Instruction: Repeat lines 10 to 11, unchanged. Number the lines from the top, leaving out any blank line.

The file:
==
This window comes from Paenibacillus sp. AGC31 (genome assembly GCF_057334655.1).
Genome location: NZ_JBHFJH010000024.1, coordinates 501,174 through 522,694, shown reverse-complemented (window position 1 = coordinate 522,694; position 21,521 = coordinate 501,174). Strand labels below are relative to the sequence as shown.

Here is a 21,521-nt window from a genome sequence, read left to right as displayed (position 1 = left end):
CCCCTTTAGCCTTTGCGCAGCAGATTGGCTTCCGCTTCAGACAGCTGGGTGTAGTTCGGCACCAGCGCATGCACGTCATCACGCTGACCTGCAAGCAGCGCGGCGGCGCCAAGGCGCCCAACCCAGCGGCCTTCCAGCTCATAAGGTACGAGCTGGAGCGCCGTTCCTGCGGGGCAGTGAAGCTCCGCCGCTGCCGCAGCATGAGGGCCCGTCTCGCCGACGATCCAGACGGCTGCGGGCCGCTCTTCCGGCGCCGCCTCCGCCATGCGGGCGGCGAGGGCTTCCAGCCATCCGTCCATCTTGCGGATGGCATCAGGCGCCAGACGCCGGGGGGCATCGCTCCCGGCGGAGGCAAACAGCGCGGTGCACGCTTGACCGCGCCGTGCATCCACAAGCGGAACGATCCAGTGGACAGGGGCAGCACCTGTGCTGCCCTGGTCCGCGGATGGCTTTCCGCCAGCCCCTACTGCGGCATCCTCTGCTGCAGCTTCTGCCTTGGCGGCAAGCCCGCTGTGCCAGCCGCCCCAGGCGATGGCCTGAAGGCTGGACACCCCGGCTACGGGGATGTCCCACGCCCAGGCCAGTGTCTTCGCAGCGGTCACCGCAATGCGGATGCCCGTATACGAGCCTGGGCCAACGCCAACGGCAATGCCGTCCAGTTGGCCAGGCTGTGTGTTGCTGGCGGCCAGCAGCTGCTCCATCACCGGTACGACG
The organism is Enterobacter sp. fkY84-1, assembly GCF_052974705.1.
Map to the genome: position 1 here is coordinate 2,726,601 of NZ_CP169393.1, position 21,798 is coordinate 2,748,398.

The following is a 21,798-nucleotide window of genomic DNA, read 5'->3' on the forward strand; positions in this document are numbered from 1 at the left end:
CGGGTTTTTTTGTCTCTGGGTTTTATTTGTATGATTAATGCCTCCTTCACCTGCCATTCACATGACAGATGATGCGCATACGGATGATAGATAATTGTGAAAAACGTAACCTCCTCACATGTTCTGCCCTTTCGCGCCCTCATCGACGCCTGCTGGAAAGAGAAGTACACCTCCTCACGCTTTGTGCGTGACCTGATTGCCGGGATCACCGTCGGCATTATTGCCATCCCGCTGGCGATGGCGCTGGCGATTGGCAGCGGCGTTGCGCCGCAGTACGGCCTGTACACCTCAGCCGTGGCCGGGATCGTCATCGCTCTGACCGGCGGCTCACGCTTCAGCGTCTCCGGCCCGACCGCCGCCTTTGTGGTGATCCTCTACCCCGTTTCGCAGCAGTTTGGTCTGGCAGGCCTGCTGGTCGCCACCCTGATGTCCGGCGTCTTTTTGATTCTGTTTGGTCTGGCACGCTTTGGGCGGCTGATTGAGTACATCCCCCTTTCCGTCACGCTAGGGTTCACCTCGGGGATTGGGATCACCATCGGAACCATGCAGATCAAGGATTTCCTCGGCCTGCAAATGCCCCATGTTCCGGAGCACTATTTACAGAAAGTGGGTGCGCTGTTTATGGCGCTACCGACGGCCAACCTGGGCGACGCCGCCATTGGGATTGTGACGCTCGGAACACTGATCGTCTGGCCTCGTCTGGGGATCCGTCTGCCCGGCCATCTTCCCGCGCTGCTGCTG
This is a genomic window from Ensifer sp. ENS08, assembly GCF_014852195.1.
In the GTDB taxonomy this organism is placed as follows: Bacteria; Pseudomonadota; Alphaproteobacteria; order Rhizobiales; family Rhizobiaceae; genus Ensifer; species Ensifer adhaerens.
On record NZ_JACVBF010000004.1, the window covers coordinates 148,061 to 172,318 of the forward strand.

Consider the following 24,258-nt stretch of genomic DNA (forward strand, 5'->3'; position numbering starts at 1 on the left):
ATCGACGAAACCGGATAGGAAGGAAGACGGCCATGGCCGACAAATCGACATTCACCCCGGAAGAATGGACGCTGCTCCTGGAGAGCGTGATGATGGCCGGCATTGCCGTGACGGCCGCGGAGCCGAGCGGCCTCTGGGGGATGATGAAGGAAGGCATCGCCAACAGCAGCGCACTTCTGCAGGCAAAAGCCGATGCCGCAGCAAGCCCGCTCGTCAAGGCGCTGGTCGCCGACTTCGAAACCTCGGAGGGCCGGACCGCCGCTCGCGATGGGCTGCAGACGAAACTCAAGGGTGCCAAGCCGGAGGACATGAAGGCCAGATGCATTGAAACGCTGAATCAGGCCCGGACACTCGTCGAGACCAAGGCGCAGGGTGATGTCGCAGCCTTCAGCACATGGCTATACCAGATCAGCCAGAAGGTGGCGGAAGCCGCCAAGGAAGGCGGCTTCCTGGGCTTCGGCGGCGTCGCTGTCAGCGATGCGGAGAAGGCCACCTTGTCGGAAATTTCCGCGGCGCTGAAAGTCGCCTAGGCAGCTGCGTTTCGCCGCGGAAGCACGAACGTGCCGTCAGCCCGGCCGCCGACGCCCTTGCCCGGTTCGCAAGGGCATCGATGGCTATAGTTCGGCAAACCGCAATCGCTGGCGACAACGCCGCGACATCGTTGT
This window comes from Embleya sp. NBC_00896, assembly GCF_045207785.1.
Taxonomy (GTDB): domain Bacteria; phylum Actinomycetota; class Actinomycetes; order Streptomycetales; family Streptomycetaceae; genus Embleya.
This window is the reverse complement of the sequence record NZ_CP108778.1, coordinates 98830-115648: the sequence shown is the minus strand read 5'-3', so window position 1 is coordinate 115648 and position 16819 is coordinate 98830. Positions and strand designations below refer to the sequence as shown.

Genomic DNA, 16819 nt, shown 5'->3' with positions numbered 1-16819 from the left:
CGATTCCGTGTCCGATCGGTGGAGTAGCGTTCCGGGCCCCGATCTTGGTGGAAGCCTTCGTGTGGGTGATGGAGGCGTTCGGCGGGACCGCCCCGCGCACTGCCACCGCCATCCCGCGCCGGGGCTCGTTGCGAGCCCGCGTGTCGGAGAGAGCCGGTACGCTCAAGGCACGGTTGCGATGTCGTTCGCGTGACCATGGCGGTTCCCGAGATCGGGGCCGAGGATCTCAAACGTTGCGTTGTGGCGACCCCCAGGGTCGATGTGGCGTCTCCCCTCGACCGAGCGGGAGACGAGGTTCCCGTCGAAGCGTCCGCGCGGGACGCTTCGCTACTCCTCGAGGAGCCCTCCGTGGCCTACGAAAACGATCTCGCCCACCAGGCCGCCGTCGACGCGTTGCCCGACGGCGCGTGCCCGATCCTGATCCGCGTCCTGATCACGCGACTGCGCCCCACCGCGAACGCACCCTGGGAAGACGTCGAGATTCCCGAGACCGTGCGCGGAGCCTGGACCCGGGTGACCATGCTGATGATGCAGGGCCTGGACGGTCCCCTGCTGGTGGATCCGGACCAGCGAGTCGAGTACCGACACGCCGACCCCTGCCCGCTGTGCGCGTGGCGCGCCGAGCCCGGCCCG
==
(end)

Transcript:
In the GTDB taxonomy this organism is placed as follows: Bacteria; Pseudomonadota; Alphaproteobacteria; order Rhizobiales; family Rhizobiaceae; genus Ensifer; species Ensifer adhaerens.
On record NZ_JACVBF010000004.1, the window covers coordinates 148,061 to 172,318 of the forward strand.